netcdf 2.3.2 now available


Version 2.3.2 of the netCDF package is now available for anonymous FTP:

        file: pub/netcdf.tar.Z

(The above file is actually a link to the true compressed tar(1) file, 
which has the version number encoded in its name.)

This version differs from the previous one (version 2.3.1, which was
released on May 11, 1993) in the following ways:

    * A bug has been found and fixed in the algorithm for generalized
      hyperslab access (thanks to Harvey Davies <hld@xxxxxxxxxxxx>).
      Incorrect results were obtained if the fastest dimension had a stride
      of unity, or if the stride vector was NULL.

    * A bug was found and fixed in ncgen that could occur due to sign
      extension of non-ASCII characters above '\177' (thanks to (Tomas
      Johannesson <tj@xxxxx>).

    * Improvements were incorporated in the MSDOS/OS2 makefiles to work on
      more systems, including those without a coprocessor or the `diff'
      program (thanks to William A. Spencer <lambert@xxxxxxx>).

    * The FORTRAN interface has been ported to DEC's new (64-bit) Alpha 
      platform (this completes the port to that platform);

You should know, however, that the port of the FORTRAN interface to DEC's
64-bit Alpha machine uncovered an ambiguity in the netCDF specification.
In order to allow the writing of portable netCDF code, we have decided,
after considerable discussion, to make a slight change to the netCDF
specification.  This change will not affect the operation or portablility
of existing or future netCDF code that is not intended to run on machines
such as DEC's Alpha.  netCDF code for which such a machine is a possible
platform, however, should be modified or written to adhere to the new

The change is the introduction of a new datatype, which is defined in the
netCDF header file `netcdf.h'.  This new datatype is `nclong'.  Maximally
portable C code should use this datatype to hold all values of type
NC_LONG.  For example:

        #include "netcdf.h"
        int    ncid, lid, status, dimids[NDIM];
        long   start[NDIM], count[NDIM];
        nclong data[SIZE];              /* NB: new datatype */
        lid    = ncvardef(ncid, "somelongvar", NC_LONG, dimids);
        status = ncvarput(ncid, lid, start, count, data);
        status = ncvarget(ncid, lid, start, count, data);

Note that only variables for NC_LONG values should have type `nclong'.
Other, traditionally `long' variables (such as the `count' and `start'
vectors for hyperslab access) should remain as C `long's.

FORTRAN programmers needn't worry about this change because portable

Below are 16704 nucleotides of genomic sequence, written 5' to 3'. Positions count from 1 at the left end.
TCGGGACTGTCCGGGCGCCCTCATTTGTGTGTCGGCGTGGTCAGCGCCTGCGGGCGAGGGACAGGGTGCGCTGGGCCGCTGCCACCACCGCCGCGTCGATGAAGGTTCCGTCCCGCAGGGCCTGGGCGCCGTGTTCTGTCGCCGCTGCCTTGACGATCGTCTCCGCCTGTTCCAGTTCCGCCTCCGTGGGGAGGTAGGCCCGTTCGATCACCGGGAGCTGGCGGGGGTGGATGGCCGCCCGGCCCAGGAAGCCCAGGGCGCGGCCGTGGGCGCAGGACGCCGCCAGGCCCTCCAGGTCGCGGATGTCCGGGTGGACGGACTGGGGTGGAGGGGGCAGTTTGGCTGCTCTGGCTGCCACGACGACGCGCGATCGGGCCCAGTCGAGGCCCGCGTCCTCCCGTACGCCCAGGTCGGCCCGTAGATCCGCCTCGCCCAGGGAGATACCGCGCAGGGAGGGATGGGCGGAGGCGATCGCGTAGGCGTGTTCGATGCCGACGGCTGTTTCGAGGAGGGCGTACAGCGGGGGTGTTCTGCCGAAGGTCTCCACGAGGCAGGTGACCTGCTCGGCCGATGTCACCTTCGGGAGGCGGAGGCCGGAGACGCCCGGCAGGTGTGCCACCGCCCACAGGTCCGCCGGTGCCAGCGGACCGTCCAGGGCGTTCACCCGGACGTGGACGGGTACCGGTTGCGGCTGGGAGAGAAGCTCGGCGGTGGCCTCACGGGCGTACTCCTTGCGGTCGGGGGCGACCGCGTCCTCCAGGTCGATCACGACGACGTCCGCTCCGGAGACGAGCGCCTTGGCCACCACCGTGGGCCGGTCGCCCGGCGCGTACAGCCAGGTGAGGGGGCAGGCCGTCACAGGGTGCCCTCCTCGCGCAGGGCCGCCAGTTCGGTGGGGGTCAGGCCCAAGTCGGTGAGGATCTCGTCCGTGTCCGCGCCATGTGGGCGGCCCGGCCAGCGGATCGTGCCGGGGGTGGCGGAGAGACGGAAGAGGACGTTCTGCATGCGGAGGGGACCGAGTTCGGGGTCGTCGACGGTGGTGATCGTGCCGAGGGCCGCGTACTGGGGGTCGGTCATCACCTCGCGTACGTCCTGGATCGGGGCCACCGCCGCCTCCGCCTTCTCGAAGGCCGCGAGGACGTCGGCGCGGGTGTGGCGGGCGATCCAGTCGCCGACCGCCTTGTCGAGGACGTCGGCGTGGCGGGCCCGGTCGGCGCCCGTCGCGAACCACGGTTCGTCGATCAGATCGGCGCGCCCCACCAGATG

FORTRAN code only has INTEGER values to play with (and not, for example,
INTEGER*4, which is a non-portable datatype).  Thus, no change to the
FORTRAN netCDF interface specification is required.

This is the extent of the change.  The rest of this message gives the
rationale for the change.

The netCDF implementation and interface assume that a C `long' maps
naturally into the 32 bit external integer representation of an NC_LONG.
This is rooted in historical networking code traceable to the BSD functions
ntohl() and htonl().

With the introduction of DEC's Alpha machine, we are seeing reasons to
question this.  The Alpha has 64 bit `long's and 32 bit `int's.  The
natural and efficient choice for a C datatype which maps to an NC_LONG
would, therefore, be `int' rather than `long'.  (We have encountered 64 bit
`long's before on the Cray, but there the `int' is also 64 bits, so there
is no advantage to using different types).

Furthermore, on the Alpha, the FORTRAN INTEGER type is 32 bits; therefore,
keeping the C type as `long' for NC_LONG values would add costly
transformations to the FORTRAN interface on this platform.

On all platforms known to us (with the exception of the Alpha) the typedef
for the new `nclong' datatype is

        typedef long nclong;

and existing netCDF code will run without modification.  On the Alpha,
however, the `nclong' typedef is

        typedef int nclong;

We realize that changes to the interface specification are a hassle.  The
alternative in this case is to burden the Alpha platform (and any future
system which makes similar design decisions) with greater memory usage and
poor FORTRAN performance.

Steve Emmerson,
Glenn Davis,
Russ Rew

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